Shadow Cast in Dust, A, By Ben Johnson, 333 pgs.

May 24, 2022

I tried this one multiple times, but it just didn’t grab me—prose littered with modifiers and unneeded words proved too daunting for me to dive any deeper into the trilogy of “a strange world of wonder and deceit.” Sorry, mang. –Michael T. Fournier (Grand Mal Press,

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This Is the End of Something But It’s Not the End of You By Adam Gnade, 197 pgs.

April 6, 2020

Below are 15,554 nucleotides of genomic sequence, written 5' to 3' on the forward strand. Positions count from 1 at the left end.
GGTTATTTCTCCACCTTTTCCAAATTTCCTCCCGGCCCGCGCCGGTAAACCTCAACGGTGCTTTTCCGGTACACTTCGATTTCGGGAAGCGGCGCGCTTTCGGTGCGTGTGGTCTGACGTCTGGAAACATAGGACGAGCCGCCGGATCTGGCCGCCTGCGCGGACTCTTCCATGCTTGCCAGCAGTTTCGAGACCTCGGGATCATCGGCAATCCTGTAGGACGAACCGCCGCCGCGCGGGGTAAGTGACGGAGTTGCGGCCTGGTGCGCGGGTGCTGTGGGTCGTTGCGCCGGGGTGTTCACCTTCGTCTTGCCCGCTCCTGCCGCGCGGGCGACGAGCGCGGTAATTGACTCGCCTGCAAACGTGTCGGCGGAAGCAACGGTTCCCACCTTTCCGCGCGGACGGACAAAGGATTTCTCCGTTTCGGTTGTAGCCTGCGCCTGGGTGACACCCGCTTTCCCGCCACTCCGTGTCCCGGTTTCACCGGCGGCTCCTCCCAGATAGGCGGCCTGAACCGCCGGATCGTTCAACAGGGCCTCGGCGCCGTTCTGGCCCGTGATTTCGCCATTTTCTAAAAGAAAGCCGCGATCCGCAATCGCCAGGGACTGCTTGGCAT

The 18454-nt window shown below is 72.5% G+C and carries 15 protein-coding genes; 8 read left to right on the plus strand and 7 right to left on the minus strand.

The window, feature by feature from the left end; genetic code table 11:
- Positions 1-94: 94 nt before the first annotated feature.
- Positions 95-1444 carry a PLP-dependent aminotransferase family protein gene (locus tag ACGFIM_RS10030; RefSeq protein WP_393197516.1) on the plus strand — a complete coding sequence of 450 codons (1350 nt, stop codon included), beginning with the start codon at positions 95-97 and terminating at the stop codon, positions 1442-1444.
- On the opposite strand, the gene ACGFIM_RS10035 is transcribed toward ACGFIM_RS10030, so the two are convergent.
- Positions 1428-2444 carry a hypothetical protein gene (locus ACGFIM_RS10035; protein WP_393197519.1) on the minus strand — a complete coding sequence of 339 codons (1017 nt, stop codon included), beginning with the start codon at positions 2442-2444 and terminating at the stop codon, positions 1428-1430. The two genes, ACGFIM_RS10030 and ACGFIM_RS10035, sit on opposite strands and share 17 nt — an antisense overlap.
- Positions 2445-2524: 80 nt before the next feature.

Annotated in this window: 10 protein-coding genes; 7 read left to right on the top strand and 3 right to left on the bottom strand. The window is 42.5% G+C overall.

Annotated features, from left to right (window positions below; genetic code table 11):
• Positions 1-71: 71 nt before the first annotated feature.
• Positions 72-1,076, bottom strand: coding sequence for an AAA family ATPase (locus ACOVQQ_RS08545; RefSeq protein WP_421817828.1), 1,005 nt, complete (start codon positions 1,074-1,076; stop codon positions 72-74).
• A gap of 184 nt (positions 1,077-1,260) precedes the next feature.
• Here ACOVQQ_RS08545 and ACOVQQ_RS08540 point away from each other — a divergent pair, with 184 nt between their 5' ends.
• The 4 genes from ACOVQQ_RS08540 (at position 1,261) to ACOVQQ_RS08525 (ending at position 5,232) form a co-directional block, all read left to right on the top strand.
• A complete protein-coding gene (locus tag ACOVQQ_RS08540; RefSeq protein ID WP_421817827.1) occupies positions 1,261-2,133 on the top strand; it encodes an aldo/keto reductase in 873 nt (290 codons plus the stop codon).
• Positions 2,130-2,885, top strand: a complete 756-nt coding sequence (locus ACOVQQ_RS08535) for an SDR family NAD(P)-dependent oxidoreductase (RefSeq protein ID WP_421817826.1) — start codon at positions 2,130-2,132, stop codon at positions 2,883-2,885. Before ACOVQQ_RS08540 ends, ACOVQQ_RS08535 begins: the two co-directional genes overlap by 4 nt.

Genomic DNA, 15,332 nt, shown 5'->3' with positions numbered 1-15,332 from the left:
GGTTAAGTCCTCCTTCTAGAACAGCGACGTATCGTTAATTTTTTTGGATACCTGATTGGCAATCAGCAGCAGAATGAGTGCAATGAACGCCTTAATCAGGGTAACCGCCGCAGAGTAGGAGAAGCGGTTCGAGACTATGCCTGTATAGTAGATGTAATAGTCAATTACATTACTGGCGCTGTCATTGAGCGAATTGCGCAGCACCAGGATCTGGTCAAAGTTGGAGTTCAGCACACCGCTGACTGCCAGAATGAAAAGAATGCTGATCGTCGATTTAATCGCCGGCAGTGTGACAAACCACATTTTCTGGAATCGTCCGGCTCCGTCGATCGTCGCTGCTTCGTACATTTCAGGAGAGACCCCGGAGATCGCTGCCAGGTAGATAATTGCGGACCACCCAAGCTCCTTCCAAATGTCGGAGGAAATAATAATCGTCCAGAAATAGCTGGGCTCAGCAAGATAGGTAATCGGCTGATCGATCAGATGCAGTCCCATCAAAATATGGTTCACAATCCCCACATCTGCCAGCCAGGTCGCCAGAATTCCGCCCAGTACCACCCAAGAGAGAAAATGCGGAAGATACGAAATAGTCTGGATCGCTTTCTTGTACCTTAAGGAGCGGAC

Full disclosure: I’ve known author Adam Gnade for about twenty years through music and literature connections. His publisher, Pioneers Press, also put out one of my zines. That said, I’ve legitimately enjoyed Gnade’s writing over the years and it’s been interesting and encouraging to see him develop and grow both as a person and a writer. This Is the End of Something But It’s Not the End of You is Gnade’s third novel, but he’s also written novellas and is the author of the well-known self-help guide, The Do-It-Yourself Guide to the Big Motherfuckin’ Sad. Whereas most of Gnade’s work focuses on a timeline of a night or between family members, his novels often follow the same characters. In this case, he tracks the life of James Jackson Bozic from childhood through his forties. While Gnade’s writing has always had a connection to his home city of San Diego, it was fictionalized. I assumed characters were abstractions of people Gnade knew or conglomerations of multiple individuals. This is the End… is most clearly Gnade’s autobiography. Yes, there are parts that are fictionalized but other portions follow his life, especially his geographic locations. In that regard, it was difficult for me to read because I couldn’t separate what I know of Gnade from the fictionalization he presented. Where Gnade excels in his writing is the precious details. The story starts with Bozic as a grade school student and the information he shares—childhood chants, games played, nicknames—are those things that we all have in our memories but most have suppressed or forgotten. Gnade’s writing brought back a lot of my own childhood to me in good ways. His writing also brought back some bad memories, especially as Bozic journeys through his teens and early twenties. Bozic looks for a place to fit in and instead finds himself a runt, consistently being picked on and put down. I could also relate to being the outcast and desperately trying to fit in. Gnade’s writing can certainly strike a chord. And it is in that desperation and tension where he excels. I wanted to see more depth to some scenes, however. It would be nice to see this work as a good jumping off point for future writings with more intimacy, similar to what Gnade did with Locust House. Still, he shows such a way with words and capturing memories and places, that This Is the End… ends up being a compelling and engaging book. –Kurt Morris (Three One G, PO Box 178262, San Diego, CA 92177; Pioneers Press, PO Box 8010, Ann Arbor, MI 48107)
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